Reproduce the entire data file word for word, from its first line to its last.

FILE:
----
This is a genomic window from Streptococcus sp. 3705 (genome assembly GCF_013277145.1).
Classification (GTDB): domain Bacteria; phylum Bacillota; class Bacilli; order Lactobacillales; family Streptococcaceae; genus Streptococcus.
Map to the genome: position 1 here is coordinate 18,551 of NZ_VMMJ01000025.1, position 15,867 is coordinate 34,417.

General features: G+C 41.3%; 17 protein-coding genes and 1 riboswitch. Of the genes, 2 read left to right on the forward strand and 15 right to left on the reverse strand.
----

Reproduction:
This is a genomic window from Streptococcus sp. 3705 (genome assembly GCF_013277145.1).
Classification (GTDB): domain Bacteria; phylum Bacillota; class Bacilli; order Lactobacillales; family Streptococcaceae; genus Streptococcus.
Map to the genome: position 1 here is coordinate 18,551 of NZ_VMMJ01000025.1, position 15,867 is coordinate 34,417.

General features: G+C 41.3%; 17 protein-coding genes and 1 riboswitch. Of the genes, 2 read left to right on the forward strand and 15 right to left on the reverse strand.